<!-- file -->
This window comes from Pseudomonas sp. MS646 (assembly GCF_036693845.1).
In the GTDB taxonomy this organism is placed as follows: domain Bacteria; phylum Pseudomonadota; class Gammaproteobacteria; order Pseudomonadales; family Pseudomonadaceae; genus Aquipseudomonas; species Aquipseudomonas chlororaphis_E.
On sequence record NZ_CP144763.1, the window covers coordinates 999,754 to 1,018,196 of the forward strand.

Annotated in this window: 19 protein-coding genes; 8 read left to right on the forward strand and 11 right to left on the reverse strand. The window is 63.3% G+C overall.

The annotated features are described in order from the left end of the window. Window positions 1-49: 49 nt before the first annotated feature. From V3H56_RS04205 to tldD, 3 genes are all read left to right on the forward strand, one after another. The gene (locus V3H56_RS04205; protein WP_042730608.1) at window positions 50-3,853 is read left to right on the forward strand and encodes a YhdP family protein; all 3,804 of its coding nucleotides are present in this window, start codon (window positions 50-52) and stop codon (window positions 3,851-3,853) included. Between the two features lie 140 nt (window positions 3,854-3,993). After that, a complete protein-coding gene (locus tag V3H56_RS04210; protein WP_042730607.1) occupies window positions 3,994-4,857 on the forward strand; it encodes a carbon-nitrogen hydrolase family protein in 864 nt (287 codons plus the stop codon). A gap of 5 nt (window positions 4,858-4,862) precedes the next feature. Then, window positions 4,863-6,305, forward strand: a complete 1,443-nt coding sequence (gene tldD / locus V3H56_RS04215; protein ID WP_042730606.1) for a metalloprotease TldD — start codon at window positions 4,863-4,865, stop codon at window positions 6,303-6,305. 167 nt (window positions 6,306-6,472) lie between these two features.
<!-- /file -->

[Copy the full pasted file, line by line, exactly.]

This window comes from Pseudomonas sp. MS646 (assembly GCF_036693845.1).
In the GTDB taxonomy this organism is placed as follows: domain Bacteria; phylum Pseudomonadota; class Gammaproteobacteria; order Pseudomonadales; family Pseudomonadaceae; genus Aquipseudomonas; species Aquipseudomonas chlororaphis_E.
On sequence record NZ_CP144763.1, the window covers coordinates 999,754 to 1,018,196 of the forward strand.

Annotated in this window: 19 protein-coding genes; 8 read left to right on the forward strand and 11 right to left on the reverse strand. The window is 63.3% G+C overall.

The annotated features are described in order from the left end of the window. Window positions 1-49: 49 nt before the first annotated feature. From V3H56_RS04205 to tldD, 3 genes are all read left to right on the forward strand, one after another. The gene (locus V3H56_RS04205; protein WP_042730608.1) at window positions 50-3,853 is read left to right on the forward strand and encodes a YhdP family protein; all 3,804 of its coding nucleotides are present in this window, start codon (window positions 50-52) and stop codon (window positions 3,851-3,853) included. Between the two features lie 140 nt (window positions 3,854-3,993). After that, a complete protein-coding gene (locus tag V3H56_RS04210; protein WP_042730607.1) occupies window positions 3,994-4,857 on the forward strand; it encodes a carbon-nitrogen hydrolase family protein in 864 nt (287 codons plus the stop codon). A gap of 5 nt (window positions 4,858-4,862) precedes the next feature. Then, window positions 4,863-6,305, forward strand: a complete 1,443-nt coding sequence (gene tldD / locus V3H56_RS04215; protein ID WP_042730606.1) for a metalloprotease TldD — start codon at window positions 4,863-4,865, stop codon at window positions 6,303-6,305. 167 nt (window positions 6,306-6,472) lie between these two features.